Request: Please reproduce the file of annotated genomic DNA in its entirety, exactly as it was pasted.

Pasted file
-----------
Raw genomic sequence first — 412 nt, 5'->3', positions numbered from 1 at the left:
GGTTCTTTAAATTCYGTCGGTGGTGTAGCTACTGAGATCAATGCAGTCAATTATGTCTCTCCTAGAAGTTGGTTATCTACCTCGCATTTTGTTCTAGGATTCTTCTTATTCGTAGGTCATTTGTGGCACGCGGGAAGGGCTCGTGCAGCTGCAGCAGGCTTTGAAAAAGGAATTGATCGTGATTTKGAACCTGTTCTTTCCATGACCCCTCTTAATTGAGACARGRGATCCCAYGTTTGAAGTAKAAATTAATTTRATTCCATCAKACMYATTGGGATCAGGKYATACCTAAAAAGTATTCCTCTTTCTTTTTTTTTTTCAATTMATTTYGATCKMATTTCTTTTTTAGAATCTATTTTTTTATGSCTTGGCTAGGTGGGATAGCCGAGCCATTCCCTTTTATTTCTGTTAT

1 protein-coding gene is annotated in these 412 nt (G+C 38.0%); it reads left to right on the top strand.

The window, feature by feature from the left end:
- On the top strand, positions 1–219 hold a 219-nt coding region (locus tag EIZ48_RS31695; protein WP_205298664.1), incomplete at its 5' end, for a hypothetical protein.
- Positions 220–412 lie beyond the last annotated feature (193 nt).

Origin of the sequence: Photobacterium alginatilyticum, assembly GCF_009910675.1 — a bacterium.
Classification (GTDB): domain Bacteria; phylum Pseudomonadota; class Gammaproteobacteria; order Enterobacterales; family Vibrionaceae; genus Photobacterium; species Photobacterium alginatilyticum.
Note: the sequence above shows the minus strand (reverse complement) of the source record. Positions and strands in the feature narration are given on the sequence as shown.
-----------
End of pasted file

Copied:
Raw genomic sequence first — 412 nt, 5'->3', positions numbered from 1 at the left:
GGTTCTTTAAATTCYGTCGGTGGTGTAGCTACTGAGATCAATGCAGTCAATTATGTCTCTCCTAGAAGTTGGTTATCTACCTCGCATTTTGTTCTAGGATTCTTCTTATTCGTAGGTCATTTGTGGCACGCGGGAAGGGCTCGTGCAGCTGCAGCAGGCTTTGAAAAAGGAATTGATCGTGATTTKGAACCTGTTCTTTCCATGACCCCTCTTAATTGAGACARGRGATCCCAYGTTTGAAGTAKAAATTAATTTRATTCCATCAKACMYATTGGGATCAGGKYATACCTAAAAAGTATTCCTCTTTCTTTTTTTTTTTCAATTMATTTYGATCKMATTTCTTTTTTAGAATCTATTTTTTTATGSCTTGGCTAGGTGGGATAGCCGAGCCATTCCCTTTTATTTCTGTTAT

1 protein-coding gene is annotated in these 412 nt (G+C 38.0%); it reads left to right on the top strand.

The window, feature by feature from the left end:
- On the top strand, positions 1–219 hold a 219-nt coding region (locus tag EIZ48_RS31695; protein WP_205298664.1), incomplete at its 5' end, for a hypothetical protein.
- Positions 220–412 lie beyond the last annotated feature (193 nt).

Origin of the sequence: Photobacterium alginatilyticum, assembly GCF_009910675.1 — a bacterium.
Classification (GTDB): domain Bacteria; phylum Pseudomonadota; class Gammaproteobacteria; order Enterobacterales; family Vibrionaceae; genus Photobacterium; species Photobacterium alginatilyticum.
Note: the sequence above shows the minus strand (reverse complement) of the source record. Positions and strands in the feature narration are given on the sequence as shown.